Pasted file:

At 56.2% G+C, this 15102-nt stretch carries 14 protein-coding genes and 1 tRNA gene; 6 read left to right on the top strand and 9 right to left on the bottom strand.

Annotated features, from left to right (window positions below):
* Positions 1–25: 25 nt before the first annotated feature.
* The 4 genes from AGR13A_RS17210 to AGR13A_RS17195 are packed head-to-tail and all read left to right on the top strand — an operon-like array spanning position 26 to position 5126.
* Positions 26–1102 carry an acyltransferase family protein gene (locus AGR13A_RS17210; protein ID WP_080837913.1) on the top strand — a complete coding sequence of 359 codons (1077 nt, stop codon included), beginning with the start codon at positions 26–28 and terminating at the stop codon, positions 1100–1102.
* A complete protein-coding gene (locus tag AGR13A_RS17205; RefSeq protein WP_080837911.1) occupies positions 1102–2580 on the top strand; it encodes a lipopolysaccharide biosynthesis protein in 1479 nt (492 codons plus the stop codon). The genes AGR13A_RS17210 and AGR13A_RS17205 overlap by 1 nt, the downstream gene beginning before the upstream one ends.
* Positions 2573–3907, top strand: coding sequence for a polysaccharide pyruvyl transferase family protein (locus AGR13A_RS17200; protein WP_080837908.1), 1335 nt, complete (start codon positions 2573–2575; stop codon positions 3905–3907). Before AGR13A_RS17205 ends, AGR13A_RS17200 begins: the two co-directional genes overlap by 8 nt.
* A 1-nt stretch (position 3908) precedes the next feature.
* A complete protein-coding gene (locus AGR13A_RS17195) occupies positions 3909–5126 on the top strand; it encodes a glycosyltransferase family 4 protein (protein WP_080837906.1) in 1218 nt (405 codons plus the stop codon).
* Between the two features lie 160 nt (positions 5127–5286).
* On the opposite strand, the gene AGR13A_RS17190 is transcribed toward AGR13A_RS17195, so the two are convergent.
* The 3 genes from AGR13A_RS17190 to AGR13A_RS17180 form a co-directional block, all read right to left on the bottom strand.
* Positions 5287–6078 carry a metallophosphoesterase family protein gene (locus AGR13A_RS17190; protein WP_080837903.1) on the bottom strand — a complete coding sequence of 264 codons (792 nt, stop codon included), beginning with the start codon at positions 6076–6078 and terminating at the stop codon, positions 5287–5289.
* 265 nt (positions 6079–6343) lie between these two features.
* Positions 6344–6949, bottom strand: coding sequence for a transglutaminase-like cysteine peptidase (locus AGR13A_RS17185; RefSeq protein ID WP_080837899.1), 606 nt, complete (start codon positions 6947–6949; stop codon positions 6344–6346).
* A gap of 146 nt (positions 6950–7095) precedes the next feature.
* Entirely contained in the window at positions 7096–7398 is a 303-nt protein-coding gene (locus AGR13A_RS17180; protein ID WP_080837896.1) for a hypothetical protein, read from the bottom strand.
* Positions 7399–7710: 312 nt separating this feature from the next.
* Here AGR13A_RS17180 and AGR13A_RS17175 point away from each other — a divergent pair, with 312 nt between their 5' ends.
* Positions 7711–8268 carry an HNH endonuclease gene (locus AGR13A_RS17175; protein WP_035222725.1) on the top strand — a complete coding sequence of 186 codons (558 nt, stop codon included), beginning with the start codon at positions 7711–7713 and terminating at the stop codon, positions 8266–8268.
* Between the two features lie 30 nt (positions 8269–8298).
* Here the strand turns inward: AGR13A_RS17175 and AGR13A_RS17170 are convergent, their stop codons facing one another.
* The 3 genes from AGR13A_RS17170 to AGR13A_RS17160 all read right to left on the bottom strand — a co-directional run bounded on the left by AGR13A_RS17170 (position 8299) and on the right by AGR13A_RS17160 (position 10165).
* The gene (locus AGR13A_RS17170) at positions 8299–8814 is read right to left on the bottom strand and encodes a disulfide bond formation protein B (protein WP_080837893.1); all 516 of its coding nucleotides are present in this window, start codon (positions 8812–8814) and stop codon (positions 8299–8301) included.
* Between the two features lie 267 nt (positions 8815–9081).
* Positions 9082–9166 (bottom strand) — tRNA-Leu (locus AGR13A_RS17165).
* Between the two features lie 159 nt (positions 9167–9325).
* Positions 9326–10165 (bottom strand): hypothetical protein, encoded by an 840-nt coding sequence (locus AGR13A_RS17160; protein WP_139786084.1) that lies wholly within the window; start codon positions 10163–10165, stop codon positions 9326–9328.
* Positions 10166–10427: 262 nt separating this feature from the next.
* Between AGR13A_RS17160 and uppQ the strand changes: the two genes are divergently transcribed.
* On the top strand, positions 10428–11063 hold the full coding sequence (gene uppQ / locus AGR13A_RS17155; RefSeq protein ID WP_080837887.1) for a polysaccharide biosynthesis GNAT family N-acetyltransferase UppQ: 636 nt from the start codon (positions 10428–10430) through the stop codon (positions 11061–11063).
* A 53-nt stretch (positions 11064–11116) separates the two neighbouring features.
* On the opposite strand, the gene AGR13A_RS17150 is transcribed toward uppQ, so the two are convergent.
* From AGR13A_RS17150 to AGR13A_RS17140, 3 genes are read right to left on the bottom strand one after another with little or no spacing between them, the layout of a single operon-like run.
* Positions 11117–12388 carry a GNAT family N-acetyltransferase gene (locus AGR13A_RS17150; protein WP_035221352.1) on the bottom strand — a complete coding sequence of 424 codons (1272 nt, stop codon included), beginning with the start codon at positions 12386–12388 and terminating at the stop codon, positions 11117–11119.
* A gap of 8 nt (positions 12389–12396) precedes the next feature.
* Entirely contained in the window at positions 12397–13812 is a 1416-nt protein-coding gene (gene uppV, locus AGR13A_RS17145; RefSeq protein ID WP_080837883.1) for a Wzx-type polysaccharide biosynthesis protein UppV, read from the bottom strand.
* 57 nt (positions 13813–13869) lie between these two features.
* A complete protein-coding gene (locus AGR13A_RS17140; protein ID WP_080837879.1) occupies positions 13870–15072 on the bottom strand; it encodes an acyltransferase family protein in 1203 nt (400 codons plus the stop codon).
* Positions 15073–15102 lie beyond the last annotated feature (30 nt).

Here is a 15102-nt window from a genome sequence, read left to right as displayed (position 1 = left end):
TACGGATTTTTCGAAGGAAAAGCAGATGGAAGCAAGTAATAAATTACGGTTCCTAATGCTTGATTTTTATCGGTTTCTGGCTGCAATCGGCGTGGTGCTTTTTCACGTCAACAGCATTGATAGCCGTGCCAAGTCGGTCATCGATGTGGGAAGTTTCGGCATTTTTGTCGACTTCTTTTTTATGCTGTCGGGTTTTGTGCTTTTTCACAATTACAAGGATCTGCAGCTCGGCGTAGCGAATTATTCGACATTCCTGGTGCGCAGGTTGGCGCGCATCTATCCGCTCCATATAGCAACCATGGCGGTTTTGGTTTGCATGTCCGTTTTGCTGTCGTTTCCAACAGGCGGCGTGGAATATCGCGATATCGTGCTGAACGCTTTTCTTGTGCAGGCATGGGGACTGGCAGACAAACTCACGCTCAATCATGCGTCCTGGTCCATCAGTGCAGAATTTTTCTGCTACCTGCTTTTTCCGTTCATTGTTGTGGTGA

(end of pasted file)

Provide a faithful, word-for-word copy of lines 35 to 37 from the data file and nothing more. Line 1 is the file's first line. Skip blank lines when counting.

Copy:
* Positions 11117–12388 carry a GNAT family N-acetyltransferase gene (locus AGR13A_RS17150; protein WP_035221352.1) on the bottom strand — a complete coding sequence of 424 codons (1272 nt, stop codon included), beginning with the start codon at positions 12386–12388 and terminating at the stop codon, positions 11117–11119.
* A gap of 8 nt (positions 12389–12396) precedes the next feature.
* Entirely contained in the window at positions 12397–13812 is a 1416-nt protein-coding gene (gene uppV, locus AGR13A_RS17145; RefSeq protein ID WP_080837883.1) for a Wzx-type polysaccharide biosynthesis protein UppV, read from the bottom strand.